ItalyItaly is a country located in southern Europe. Italy occupies a boot-shaped peninsula that extends into the Mediterranean sea from southern Europe.The country also includes two large islands, Sicily and Sardinia.The HistoryItaly has had a long and colorful history. For much of its history,Italy has been divided into many small and often warring city states. Thisoccurred after the break up of the Roman Empire when much of Europe becamefeudal. In 476, Odoacer defeated the last emperor of ancient Rome, RomulusAugustulus. Odoacer ruled for 13 years after gaining control.
He was thenattacked and defeated by Theodoric, the king of a Germanic tribe named theOstrogoths. Both kings, Theodoric and Odoacer ruled jointly until Theodoricmurdered Odoacer. Theodoric continued to rule Italy with a government comprisedmostly of Italians and an army composed of Ostrogoths. During his rule, hebrought peace to the country but after his death in 526, the kingdom began togrow weak. In 553, Justinian, the Byzantine emperor who ruled the eastern partof the Roman Empire, defeated the Ostrogoths and expelled them. For a time, theOld Roman Empire was united again. Byzantine rule in Italy collapsed asincreased attacks fr om Germanic tribes weakened the empire. Byzantine rulecollapsed in 572 when the Lombards invaded.
In the 400’s and 500’s the popes increased their influence in bothreligious and political matters in Italy and elsewhere. The popes were usuallythe ones who made attempts to protect Italy from foreign invasion or to softenforeign rule. The popes for almost 200 years had opposed attempts by theLombards, who controlled most of Italy, to take over Rome. The popes defeatedthe Lombards with the aid of two Frankish kings, Charlemagne and Pepin the Short.The papal states were created out of land won for the popes by Pepin.From the 10th century on, Italian cities began to grow rapidly andbecame increasingly independent of one another.
They flourished because oftheir access to the Mediterranean trade routes and almost had a completemonopoly on all spice and silks coming into Europe. They became centers ofpolitical life, foreign trade and banking. At this time, the church grew inpower also.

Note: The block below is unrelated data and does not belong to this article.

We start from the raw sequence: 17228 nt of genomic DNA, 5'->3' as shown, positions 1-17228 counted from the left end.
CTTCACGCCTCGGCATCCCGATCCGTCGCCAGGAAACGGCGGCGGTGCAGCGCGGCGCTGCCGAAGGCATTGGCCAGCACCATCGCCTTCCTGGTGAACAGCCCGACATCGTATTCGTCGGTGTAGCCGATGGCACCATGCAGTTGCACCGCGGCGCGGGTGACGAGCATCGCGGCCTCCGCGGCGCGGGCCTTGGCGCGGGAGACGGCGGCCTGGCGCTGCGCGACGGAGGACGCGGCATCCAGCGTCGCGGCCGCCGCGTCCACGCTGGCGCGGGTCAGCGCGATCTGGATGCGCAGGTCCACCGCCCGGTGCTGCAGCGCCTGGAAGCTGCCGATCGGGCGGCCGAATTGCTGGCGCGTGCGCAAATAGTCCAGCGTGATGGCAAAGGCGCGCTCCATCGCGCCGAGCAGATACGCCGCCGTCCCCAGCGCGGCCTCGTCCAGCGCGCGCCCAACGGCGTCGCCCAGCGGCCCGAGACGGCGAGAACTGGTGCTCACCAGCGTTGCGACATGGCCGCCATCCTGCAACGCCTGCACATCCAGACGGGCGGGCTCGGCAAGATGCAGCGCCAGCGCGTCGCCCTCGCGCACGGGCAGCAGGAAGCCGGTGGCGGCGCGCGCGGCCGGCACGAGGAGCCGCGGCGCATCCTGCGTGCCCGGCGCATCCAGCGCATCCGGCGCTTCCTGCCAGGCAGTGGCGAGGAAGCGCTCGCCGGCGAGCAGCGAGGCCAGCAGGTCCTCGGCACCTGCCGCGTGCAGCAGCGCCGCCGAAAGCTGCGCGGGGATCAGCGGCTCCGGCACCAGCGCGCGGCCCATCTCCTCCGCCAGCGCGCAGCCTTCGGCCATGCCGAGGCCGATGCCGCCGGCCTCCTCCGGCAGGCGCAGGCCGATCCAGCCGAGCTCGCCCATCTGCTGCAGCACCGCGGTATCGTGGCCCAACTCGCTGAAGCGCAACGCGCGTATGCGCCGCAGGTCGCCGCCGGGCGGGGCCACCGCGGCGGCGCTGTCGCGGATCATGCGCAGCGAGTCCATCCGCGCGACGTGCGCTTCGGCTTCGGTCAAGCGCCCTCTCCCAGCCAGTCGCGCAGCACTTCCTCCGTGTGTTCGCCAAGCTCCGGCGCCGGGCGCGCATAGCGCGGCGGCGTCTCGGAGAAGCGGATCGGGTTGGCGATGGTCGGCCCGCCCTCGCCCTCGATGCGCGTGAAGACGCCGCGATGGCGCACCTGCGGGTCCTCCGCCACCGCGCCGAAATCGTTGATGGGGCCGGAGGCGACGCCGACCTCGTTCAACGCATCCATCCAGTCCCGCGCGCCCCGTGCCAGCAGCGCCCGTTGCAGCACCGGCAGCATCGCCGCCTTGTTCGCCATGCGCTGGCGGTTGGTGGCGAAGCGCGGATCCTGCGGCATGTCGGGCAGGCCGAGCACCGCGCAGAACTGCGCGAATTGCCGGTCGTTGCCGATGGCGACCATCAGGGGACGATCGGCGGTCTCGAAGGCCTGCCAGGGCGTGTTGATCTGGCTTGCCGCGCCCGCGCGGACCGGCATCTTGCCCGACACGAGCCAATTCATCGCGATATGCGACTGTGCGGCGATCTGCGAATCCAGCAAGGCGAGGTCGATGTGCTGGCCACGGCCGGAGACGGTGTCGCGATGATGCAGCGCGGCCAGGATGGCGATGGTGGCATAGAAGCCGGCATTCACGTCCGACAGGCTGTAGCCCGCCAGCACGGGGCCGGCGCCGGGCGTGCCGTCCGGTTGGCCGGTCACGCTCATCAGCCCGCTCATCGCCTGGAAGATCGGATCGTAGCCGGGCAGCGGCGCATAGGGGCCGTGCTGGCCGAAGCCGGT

The Italian popes became increasingly more involved in the Europeanpolitical scene. Many of these city states became extremely wealthy andpowerful and resisted the attempts of noblemen and emperors to control them.During the 1300’s, one of the greatest eras in human history occurred,The Renaissance. The Renaissance occurred primarily in Italy in the variouscity states. Many great artists and philosophers lived during this period andenhanced Italy’s prestige.The kingdom of Italy was formed in 1861. Five years later, in 1866,Venetia became a part of that kingdom.
Rome became its capital in 1871.Benito Mussolini became premier in 1922. In 1940, Italy entered WorldWar II on the side of the Germans. Italy surrendered in 1943 and established anew republic in 1946.Culture and CustomsThe population of Italy is approximately 58 million people, most of whomlive in the urban cities. The four largest cities in Italy, in order ofpopulation are Rome, Milan, Naples and Turin.
The most densely populated areasof the country are the industrialized regions of Lombardy and Liguria in thenorthwest region of Campania in the south. The areas with the lowest populationdensity are the mountains of both the north and south.More than two thirds of Italy’s population reside in cities. Most livein large, concrete apartment buildings.
A few of the more wealthy people livein single-family homes. The oldest sections of an Italian city are made up olow buildings that have apartments around a central courtyard. Newer parts ofthe city often have larger apartment buildings.
Poor neighborhoods are usuallyfound on the outskirts of the city.Most unmarried children live with their parents. Parents often help anadult son or daughter purchase an apartment near their own. Many young womenwork outside the home, and grandparents often help care for the children ofworking mothers.